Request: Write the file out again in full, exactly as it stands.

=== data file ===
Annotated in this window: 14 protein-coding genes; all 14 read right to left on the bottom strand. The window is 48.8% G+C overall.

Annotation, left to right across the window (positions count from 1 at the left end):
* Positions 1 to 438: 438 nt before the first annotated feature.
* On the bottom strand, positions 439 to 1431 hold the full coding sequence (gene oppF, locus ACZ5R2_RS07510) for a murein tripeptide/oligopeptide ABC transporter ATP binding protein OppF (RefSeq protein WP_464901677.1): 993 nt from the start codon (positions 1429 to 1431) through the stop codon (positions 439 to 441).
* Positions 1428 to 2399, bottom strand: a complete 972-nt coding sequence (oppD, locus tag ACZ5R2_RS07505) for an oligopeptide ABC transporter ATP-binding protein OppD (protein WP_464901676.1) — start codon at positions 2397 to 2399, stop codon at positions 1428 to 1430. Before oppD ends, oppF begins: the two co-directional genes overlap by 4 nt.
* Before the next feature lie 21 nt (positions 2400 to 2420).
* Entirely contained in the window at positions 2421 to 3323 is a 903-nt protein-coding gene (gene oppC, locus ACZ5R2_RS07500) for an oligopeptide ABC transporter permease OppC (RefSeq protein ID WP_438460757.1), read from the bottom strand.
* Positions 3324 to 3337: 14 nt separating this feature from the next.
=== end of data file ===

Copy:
Annotated in this window: 14 protein-coding genes; all 14 read right to left on the bottom strand. The window is 48.8% G+C overall.

Annotation, left to right across the window (positions count from 1 at the left end):
* Positions 1 to 438: 438 nt before the first annotated feature.
* On the bottom strand, positions 439 to 1431 hold the full coding sequence (gene oppF, locus ACZ5R2_RS07510) for a murein tripeptide/oligopeptide ABC transporter ATP binding protein OppF (RefSeq protein WP_464901677.1): 993 nt from the start codon (positions 1429 to 1431) through the stop codon (positions 439 to 441).
* Positions 1428 to 2399, bottom strand: a complete 972-nt coding sequence (oppD, locus tag ACZ5R2_RS07505) for an oligopeptide ABC transporter ATP-binding protein OppD (protein WP_464901676.1) — start codon at positions 2397 to 2399, stop codon at positions 1428 to 1430. Before oppD ends, oppF begins: the two co-directional genes overlap by 4 nt.
* Before the next feature lie 21 nt (positions 2400 to 2420).
* Entirely contained in the window at positions 2421 to 3323 is a 903-nt protein-coding gene (gene oppC, locus ACZ5R2_RS07500) for an oligopeptide ABC transporter permease OppC (RefSeq protein ID WP_438460757.1), read from the bottom strand.
* Positions 3324 to 3337: 14 nt separating this feature from the next.